I am red-green colour blind and thus unable to distinguish between the two. Coming up 18, I looked over at the big leader board facing the clubhouse and saw a ‘two’ next to my name, which I knew had to be red, along with a whole mess of ones that could have been either colour. My caddie at the Masters for many years was a local character called Willie Peterson. I asked him, “Willie, are we leading this tournament by three strokes or by one?” Willie took a quick look then told me, “Them others is all green numbers. You’re leading by three, boss.”
By not quitting on myself and keeping my composure, I had somehow struggled around in 74. Normally, a score that high would have dropped me well back into the pack. Because of the awful conditions, it had moved me from one stroke behind into a handsome lead. Nothing like that had happened to me before, but it was a lesson I would never forget. I went home exhausted but happy; I dried out, ate, and fell asleep the second my head hit the pillow – and stayed that way for about 11 hours.
A little incident during that round further points up the value of patience and perseverance at golf. I was paired with the leader at the halfway point, Souchak, and I am certain he could have finished a lot better if he had not let himself get trapped into making a false assumption. At the 13th hole, the entire fairway in the elbow of the dog-leg appeared to be flooded, to a degree permitting neither of us to find a lie for our second shots that wasn’t casual water. Mike said to me, “You know, I don’t think there’s any way we’re going to be able to finish today. They’re certain to cancel the round.” After that, he sort of hockeyed his way through the rest of the hole and made a big number, and finally handed in a 79.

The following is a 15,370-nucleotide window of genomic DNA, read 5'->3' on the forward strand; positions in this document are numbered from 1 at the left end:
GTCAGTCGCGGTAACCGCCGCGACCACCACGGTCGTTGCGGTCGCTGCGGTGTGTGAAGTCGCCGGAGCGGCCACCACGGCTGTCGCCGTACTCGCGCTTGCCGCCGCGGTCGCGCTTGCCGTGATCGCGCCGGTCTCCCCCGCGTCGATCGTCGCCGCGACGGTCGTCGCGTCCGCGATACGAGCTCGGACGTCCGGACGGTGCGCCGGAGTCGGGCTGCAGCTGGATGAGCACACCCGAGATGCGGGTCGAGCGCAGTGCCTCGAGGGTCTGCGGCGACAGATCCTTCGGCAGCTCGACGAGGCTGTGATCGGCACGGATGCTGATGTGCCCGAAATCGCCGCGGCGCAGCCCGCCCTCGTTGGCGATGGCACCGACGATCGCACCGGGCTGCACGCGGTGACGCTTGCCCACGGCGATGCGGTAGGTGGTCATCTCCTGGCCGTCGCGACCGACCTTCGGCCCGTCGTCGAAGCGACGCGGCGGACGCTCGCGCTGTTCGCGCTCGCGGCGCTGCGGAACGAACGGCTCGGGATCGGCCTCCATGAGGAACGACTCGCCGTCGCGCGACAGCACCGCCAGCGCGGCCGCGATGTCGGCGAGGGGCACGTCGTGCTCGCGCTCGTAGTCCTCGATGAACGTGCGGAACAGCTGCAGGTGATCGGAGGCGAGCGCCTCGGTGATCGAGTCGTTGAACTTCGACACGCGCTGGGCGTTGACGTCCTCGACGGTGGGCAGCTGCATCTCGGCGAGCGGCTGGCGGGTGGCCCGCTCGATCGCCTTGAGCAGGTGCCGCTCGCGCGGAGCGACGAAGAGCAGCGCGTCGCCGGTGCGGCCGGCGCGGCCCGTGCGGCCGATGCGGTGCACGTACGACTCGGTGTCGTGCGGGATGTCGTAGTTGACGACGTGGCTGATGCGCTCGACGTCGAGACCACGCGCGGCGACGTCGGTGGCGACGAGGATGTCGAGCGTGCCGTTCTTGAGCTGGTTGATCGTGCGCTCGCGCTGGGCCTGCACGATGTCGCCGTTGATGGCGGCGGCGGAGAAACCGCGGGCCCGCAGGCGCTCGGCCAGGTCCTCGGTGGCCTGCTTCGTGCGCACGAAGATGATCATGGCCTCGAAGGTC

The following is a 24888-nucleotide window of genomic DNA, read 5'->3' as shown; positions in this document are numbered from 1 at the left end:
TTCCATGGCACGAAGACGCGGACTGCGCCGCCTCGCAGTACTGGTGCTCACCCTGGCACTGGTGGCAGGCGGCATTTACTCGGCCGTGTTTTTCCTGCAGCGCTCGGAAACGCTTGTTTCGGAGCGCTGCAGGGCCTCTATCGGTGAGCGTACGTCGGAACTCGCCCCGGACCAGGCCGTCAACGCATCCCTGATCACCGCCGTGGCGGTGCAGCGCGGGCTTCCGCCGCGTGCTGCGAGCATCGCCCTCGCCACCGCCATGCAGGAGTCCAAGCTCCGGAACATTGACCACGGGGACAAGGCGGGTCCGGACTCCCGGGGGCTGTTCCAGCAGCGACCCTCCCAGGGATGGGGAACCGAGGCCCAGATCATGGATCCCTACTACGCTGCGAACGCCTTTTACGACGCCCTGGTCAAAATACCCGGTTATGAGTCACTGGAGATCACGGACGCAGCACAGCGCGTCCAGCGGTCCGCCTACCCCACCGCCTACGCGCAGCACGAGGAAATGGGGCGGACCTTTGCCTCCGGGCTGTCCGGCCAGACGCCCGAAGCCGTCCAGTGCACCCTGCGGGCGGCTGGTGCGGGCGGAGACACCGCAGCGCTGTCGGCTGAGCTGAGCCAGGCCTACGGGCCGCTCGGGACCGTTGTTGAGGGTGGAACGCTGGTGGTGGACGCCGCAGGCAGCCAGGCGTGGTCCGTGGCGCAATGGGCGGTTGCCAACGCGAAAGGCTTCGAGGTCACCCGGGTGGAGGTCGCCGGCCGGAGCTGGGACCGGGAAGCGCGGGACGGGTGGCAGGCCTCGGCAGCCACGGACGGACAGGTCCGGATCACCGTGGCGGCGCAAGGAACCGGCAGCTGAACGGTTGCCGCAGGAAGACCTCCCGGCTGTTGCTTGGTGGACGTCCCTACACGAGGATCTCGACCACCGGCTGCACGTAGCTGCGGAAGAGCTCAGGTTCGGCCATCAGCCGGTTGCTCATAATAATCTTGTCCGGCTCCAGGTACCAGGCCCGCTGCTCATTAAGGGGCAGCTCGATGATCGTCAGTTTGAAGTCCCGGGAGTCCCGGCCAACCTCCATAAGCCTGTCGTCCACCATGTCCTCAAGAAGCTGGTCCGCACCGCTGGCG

The round was not cancelled, of course, and I’m sure Mike’s assumption that it would be, hurt him more than the shotmaking difficulties he and all the rest of us were experiencing. The lesson is a simple one. Hang in hard until you’ve holed the final putt or someone in authority has told you to stop. Cliché though it may be, this game is never over until it’s over. Keeping that at the front of my mind has been as big a factor in my record as any of the shots I’ve played.
On Sunday, the gods of golf smiled again, clearing away the clouds about the time I arrived at the course an hour before my 1.25pm tee time. The crowds by then were enormous and would get bigger by the hour – to the point, in fact, where people had to be turned away at the gate for lack of parking space.